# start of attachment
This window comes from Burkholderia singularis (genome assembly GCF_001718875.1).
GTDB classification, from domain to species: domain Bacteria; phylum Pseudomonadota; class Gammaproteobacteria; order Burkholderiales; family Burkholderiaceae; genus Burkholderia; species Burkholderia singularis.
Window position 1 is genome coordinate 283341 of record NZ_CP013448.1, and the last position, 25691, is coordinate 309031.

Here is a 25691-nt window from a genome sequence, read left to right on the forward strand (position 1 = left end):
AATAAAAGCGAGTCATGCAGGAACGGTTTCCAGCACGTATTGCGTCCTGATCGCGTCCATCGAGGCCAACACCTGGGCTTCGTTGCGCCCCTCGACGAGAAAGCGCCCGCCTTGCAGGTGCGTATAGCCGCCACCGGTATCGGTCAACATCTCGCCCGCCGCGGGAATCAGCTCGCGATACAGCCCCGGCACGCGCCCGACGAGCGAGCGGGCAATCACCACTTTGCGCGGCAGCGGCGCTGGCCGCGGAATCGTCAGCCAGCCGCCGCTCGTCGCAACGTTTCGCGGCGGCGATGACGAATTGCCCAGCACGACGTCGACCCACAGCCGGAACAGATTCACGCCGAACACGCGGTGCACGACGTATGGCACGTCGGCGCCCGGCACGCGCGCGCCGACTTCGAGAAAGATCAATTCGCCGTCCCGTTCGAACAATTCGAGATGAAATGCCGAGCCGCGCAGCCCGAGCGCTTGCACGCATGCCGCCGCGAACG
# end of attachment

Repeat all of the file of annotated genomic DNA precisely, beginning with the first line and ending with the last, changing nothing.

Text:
This window comes from Burkholderia singularis (genome assembly GCF_001718875.1).
GTDB classification, from domain to species: domain Bacteria; phylum Pseudomonadota; class Gammaproteobacteria; order Burkholderiales; family Burkholderiaceae; genus Burkholderia; species Burkholderia singularis.
Window position 1 is genome coordinate 283341 of record NZ_CP013448.1, and the last position, 25691, is coordinate 309031.

Here is a 25691-nt window from a genome sequence, read left to right on the forward strand (position 1 = left end):
AATAAAAGCGAGTCATGCAGGAACGGTTTCCAGCACGTATTGCGTCCTGATCGCGTCCATCGAGGCCAACACCTGGGCTTCGTTGCGCCCCTCGACGAGAAAGCGCCCGCCTTGCAGGTGCGTATAGCCGCCACCGGTATCGGTCAACATCTCGCCCGCCGCGGGAATCAGCTCGCGATACAGCCCCGGCACGCGCCCGACGAGCGAGCGGGCAATCACCACTTTGCGCGGCAGCGGCGCTGGCCGCGGAATCGTCAGCCAGCCGCCGCTCGTCGCAACGTTTCGCGGCGGCGATGACGAATTGCCCAGCACGACGTCGACCCACAGCCGGAACAGATTCACGCCGAACACGCGGTGCACGACGTATGGCACGTCGGCGCCCGGCACGCGCGCGCCGACTTCGAGAAAGATCAATTCGCCGTCCCGTTCGAACAATTCGAGATGAAATGCCGAGCCGCGCAGCCCGAGCGCTTGCACGCATGCCGCCGCGAACG